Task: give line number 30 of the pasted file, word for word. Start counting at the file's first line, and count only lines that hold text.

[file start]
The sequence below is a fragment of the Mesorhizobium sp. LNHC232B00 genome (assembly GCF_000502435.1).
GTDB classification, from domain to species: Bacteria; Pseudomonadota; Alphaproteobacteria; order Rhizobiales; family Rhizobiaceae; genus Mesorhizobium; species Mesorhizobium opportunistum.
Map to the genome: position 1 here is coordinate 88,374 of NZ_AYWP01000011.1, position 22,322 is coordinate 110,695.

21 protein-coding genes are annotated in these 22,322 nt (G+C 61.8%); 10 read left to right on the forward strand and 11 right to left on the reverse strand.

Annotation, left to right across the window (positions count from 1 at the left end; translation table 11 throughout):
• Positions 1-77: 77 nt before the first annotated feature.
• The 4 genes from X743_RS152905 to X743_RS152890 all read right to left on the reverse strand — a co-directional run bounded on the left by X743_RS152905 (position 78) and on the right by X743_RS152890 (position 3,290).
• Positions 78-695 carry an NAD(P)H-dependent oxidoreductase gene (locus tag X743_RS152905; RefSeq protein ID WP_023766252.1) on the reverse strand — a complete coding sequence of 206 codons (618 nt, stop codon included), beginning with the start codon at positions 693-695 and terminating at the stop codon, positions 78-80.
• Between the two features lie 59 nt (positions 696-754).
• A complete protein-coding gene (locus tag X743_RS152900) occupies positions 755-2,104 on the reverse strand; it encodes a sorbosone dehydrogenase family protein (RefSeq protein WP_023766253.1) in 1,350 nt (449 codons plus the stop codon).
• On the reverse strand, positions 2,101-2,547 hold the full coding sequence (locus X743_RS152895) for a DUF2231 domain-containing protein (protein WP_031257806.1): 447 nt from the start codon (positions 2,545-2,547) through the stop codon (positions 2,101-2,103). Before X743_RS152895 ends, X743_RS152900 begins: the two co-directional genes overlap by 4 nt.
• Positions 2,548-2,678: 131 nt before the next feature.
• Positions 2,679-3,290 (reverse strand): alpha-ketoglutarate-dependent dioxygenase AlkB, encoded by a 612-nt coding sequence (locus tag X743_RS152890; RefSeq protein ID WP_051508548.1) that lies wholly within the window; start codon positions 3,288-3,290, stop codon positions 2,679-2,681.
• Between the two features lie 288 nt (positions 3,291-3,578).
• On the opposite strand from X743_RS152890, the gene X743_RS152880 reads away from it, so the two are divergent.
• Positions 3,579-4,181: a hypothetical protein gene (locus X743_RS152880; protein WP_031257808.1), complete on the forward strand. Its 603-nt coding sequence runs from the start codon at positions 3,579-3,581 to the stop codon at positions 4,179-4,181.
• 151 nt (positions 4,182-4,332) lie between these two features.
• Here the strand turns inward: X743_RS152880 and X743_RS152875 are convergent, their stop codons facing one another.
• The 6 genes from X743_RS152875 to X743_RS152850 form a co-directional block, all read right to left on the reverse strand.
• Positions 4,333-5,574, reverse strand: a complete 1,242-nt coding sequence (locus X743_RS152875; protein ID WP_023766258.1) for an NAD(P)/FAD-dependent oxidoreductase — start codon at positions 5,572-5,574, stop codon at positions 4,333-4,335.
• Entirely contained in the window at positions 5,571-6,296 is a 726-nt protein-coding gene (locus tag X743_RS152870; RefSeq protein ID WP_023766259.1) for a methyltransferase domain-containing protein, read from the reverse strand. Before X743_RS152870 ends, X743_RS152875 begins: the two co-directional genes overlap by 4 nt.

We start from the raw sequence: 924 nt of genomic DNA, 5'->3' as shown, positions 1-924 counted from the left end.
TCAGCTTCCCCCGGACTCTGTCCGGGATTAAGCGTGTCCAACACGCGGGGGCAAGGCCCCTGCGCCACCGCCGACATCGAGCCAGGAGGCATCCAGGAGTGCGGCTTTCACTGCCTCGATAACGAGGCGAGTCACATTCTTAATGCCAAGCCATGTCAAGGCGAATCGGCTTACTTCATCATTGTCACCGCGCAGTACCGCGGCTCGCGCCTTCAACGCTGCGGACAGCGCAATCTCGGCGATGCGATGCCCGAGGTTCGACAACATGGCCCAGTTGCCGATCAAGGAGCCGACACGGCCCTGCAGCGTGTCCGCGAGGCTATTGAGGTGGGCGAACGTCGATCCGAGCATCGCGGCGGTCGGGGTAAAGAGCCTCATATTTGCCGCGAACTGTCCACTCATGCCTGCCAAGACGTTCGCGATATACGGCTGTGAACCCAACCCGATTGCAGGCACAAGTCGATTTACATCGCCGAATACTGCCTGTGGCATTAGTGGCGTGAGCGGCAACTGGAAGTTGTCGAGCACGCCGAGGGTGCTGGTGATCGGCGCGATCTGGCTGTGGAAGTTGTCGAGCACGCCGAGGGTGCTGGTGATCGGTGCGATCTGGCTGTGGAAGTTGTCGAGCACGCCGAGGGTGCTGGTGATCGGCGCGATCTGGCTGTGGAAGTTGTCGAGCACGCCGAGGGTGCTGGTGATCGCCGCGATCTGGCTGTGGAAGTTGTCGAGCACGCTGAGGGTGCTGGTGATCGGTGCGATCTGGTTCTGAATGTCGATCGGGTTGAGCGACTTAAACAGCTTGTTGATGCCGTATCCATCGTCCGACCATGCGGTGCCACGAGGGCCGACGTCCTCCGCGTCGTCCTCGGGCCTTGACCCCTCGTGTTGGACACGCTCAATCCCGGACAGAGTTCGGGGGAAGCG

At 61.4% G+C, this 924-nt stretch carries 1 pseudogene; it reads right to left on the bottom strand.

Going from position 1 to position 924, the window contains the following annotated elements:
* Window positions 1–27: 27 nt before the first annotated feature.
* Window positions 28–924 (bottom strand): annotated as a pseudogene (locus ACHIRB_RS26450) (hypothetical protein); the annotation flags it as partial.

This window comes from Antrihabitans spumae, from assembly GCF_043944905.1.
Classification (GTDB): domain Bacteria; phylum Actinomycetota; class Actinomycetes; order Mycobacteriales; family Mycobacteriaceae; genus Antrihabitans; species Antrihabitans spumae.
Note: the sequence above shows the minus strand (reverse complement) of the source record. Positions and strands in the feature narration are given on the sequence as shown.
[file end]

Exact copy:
Note: the sequence above shows the minus strand (reverse complement) of the source record. Positions and strands in the feature narration are given on the sequence as shown.